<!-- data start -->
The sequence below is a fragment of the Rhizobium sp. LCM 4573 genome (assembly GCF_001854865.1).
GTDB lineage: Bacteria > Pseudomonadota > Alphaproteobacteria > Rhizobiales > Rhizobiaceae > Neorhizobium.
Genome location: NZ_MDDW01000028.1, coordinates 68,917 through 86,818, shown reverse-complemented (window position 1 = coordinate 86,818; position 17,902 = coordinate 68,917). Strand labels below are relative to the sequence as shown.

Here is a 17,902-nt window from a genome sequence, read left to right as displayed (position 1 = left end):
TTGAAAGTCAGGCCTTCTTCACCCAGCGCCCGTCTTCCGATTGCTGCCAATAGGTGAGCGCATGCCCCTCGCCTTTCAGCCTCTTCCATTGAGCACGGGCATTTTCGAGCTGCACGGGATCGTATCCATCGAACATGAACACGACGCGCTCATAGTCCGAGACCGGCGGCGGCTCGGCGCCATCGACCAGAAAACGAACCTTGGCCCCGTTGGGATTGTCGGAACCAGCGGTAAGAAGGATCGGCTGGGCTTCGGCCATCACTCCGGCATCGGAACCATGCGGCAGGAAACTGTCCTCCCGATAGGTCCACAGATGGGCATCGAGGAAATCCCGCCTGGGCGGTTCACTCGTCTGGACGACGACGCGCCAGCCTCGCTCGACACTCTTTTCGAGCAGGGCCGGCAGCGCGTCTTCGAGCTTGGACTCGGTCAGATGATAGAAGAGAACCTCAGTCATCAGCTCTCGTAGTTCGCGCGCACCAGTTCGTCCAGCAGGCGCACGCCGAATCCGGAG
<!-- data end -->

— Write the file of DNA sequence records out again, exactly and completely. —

The sequence below is a fragment of the Rhizobium sp. LCM 4573 genome (assembly GCF_001854865.1).
GTDB lineage: Bacteria > Pseudomonadota > Alphaproteobacteria > Rhizobiales > Rhizobiaceae > Neorhizobium.
Genome location: NZ_MDDW01000028.1, coordinates 68,917 through 86,818, shown reverse-complemented (window position 1 = coordinate 86,818; position 17,902 = coordinate 68,917). Strand labels below are relative to the sequence as shown.

Here is a 17,902-nt window from a genome sequence, read left to right as displayed (position 1 = left end):
TTGAAAGTCAGGCCTTCTTCACCCAGCGCCCGTCTTCCGATTGCTGCCAATAGGTGAGCGCATGCCCCTCGCCTTTCAGCCTCTTCCATTGAGCACGGGCATTTTCGAGCTGCACGGGATCGTATCCATCGAACATGAACACGACGCGCTCATAGTCCGAGACCGGCGGCGGCTCGGCGCCATCGACCAGAAAACGAACCTTGGCCCCGTTGGGATTGTCGGAACCAGCGGTAAGAAGGATCGGCTGGGCTTCGGCCATCACTCCGGCATCGGAACCATGCGGCAGGAAACTGTCCTCCCGATAGGTCCACAGATGGGCATCGAGGAAATCCCGCCTGGGCGGTTCACTCGTCTGGACGACGACGCGCCAGCCTCGCTCGACACTCTTTTCGAGCAGGGCCGGCAGCGCGTCTTCGAGCTTGGACTCGGTCAGATGATAGAAGAGAACCTCAGTCATCAGCTCTCGTAGTTCGCGCGCACCAGTTCGTCCAGCAGGCGCACGCCGAATCCGGAG